by Jeff Reeves | February 25, 2014 6:00 am
Investors have been captivated by the $19 billion buyout of Whatsapp by Facebook (FB).
Personally, the deal seems a bit rich. The math works out to roughly $42 per user, but right now there’s zero ad revenue at Whatsapp, and many users are on the service free of charge.
Only time will tell whether Whatsapp is ultimately a smart deal or not. But one thing that’s for certain is that the deal marks one of the biggest in the history of Internet stocks.
In fact, a tally of some of the biggest previous buyouts puts the Facebook-Whatsapp deal in the No. 2 spot.
So what are the other big buyouts in the history of internet stocks, and how did they turn out? Take a look:
Sale Price: $3.1 billion
Inflation Adjusted Price: $3.5 billion
Google (GOOG) knew that its core business of online advertising was a big deal, and looked to consolidate power in 2007 with the purchase of DoubleClick. In fact, Microsoft (MSFT) tried to complain about antitrust issues because of how dominant the internet stocks were collectively at the time.
But the deal went through, and the rest is history. Google’s total advertising revenue has tripled since the purchase, from $16.4 billion in 2007 to $50.5 billion last year.
Sale Price: $3.2 billion
Inflation Adjusted Price: $3.6 billion
Enterprise tech giant Cisco (CSCO) purchased Webex, an online collaboration software company that was the standard at the time for video conferencing and web-based presentations.
Cisco has done a lot over the last few years to restructure itself after overreach into areas including consumer electronics, but interestingly WebEx is still alive and well and actually a good example of how CSCO has refocused on web-based solutions for businesses as a growth engine. That kind of reorganization has helped make CSCO one of the most dominant internet stocks.
Sale Price: $3.6 billion
Inflation Adjusted Price: $5.1 billion
An online community of blogs (and more than a few GIFs), the GeoCities network was the third-most-visited website in the world in 1999.
Yahoo spent a pretty penny on acquiring the network, but high costs for all the data behind pictures and pages in an era when servers were much more expensive led to a big bottleneck on profits.
Of course, once Facebook (FB) blew up the old web landscape and easy-to-use platforms like WordPress emerged, Yahoo was forced to wind down GeoCities in the face of more competitive internet stocks. The service was closed at the end of 2009.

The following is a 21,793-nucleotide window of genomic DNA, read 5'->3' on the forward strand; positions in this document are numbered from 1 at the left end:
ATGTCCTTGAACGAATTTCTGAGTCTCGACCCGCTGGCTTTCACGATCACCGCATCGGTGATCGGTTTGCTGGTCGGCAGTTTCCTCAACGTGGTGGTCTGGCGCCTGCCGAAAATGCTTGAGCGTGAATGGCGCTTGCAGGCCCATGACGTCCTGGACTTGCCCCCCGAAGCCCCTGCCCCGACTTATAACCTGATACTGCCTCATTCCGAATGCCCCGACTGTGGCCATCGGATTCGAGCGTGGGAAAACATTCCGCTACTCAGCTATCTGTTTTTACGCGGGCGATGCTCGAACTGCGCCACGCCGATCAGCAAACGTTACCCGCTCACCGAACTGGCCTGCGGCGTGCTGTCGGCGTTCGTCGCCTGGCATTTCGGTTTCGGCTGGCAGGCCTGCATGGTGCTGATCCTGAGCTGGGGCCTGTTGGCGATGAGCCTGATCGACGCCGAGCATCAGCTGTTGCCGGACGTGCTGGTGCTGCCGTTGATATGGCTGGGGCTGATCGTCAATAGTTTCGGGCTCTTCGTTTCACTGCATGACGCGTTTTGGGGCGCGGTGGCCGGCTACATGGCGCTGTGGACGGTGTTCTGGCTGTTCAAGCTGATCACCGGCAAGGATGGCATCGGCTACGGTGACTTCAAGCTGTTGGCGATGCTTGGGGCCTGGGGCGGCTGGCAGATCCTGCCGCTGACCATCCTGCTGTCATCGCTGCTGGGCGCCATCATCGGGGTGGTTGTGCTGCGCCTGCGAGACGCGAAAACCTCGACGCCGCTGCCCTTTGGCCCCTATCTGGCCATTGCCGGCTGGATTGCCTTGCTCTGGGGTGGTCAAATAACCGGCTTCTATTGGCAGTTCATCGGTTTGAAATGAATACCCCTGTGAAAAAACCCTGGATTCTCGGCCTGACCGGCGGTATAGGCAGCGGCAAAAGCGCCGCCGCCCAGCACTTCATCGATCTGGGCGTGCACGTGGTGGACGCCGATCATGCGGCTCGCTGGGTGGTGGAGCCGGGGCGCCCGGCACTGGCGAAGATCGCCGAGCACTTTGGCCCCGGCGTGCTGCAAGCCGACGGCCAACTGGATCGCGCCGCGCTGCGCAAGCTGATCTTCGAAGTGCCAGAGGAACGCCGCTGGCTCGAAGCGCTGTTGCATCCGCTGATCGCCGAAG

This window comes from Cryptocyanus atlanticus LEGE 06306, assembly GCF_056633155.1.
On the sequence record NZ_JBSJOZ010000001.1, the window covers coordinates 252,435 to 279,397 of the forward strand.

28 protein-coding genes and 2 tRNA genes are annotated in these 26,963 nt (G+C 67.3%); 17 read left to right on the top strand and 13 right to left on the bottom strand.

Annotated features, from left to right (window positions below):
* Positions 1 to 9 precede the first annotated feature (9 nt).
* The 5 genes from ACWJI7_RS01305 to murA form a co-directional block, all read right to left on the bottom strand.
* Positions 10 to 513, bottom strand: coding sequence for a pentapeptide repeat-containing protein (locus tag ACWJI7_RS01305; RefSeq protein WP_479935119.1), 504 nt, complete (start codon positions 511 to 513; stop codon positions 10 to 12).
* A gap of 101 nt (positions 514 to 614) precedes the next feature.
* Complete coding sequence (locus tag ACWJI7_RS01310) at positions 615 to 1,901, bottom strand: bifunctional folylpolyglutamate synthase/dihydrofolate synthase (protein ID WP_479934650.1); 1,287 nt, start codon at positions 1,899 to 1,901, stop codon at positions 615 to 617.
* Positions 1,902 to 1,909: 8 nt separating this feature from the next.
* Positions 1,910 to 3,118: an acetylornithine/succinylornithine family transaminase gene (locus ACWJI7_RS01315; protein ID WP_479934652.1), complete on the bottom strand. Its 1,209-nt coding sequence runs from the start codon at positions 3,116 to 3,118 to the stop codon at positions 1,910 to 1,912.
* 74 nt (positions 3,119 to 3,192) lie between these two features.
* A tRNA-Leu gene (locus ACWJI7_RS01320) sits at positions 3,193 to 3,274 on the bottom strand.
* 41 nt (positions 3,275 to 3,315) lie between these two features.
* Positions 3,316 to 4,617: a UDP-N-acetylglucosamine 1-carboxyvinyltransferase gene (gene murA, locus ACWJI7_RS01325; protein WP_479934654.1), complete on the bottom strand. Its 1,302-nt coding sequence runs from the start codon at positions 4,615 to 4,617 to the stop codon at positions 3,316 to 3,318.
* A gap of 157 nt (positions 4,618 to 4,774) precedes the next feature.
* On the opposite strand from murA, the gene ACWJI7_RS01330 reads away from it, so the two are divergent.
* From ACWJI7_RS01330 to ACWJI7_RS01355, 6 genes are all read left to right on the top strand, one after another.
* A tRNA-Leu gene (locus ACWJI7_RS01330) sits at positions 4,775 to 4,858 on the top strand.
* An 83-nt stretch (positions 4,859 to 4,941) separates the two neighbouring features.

Sale Price: $4.2 billion
Inflation Adjusted Price: $6 billion
When AOL (AOL) purchased web browsing platform Netscape, it was a force to be reckoned with. But now AOL is struggling, and Netscape went from a dominant a market share of more than 90% to effectively zero in the decade after the deal.
Still, Netscape engineers went on to create the Mozilla Firefox browser and founder Marc Andreessen has gone on to play a prominent role as an investor in other internet stocks, including current online powerhouses LinkedIn (LNKD) and Twitter (TWTR) among others.
Purchase Value: $6.3 billion
Inflation Adjusted Price: $7.1 billion
Microsoft (MSFT) paid more than it ever had for a buyout in order to acquire the digital marketing network aQuantive in 2007. The hopes was that online ad agency would help it close the gap separating it from top internet stocks Google (GOOG) and Yahoo (YHOO).
Unfortunately, the company wrote off nearly the entire price tag a few years later. Oh well!
Purchase Value: $5.7 billion
Inflation Adjusted Price: $8 billion
Broadcast.com seemed full of potential in the early days of the internet stocks boom, and Yahoo (YHOO) paid big bucks to acquire the early entrant into online radio.
Unfortunately, dial-up internet made streaming painfully slow, and the content library just wasn’t impressive enough to attract user growth. These days, you’d be hard pressed to find evidence it ever existed at all … save, of course, the high profile of its founder Mark Cuban.
Purchase Value: $8.5 billion
Inflation Adjusted Price: $8.8 billion
Actually, eBay (EBAY) bought Skype first for $2.6 billion in 2005, on the way to become one of the top internet stocks. It then sold a majority stake in 2009, before Microsoft (MSFT) swooped in and bought the whole thing for $8.5 billion in 2011.
Part of the reason MSFT paid so much, according to analysts, was the unique structure of the deal that allowed Microsoft to use foreign cash for the deal and thus avoid hefty U.S. taxes in the process.
Purchase Value: $10.4 billion
Inflation Adjusted Price: $12.9 billion
It was a contentious takeover that took more than a year to pull off, but Oracle (ORCL) managed to snatch up PeopleSoft in 2004. The web-based human resources software firm was very much on the cutting edge, a precursor to cloud-based HR solutions that have now become ubiquitous.
In fact, one of the current internet stocks, Workday (WDAY), was founded by the former PeopleSoft CEO who got back in the game after the bitter takeover fight with Oracle.
Purchase Value: $160 billion
Inflation Adjusted Price: $217 billion
When America Online (AOL) announced plans to acquire Time Warner (TWX) in 2000, it wasn’t just the biggest internet stocks deal of the dot-com era, but the biggest merger in corporate history. The deal was financed in stock and debt … but as everyone knows, it didn’t end well for either party.
AOL was spun off in 2009 and continues to struggle amid declining online ad rates, and Time Warner continues to splinter off struggling businesses like Time Inc. to streamline its operations in a changing media landscape.
Jeff Reeves is the editor of InvestorPlace.com and the author of The Frugal Investor’s Guide to Finding Great Stocks. Write him at firstname.lastname@example.org or follow him on Twitter via @JeffReevesIP. As of this writing, he did not hold a position in any of the aforementioned securities.
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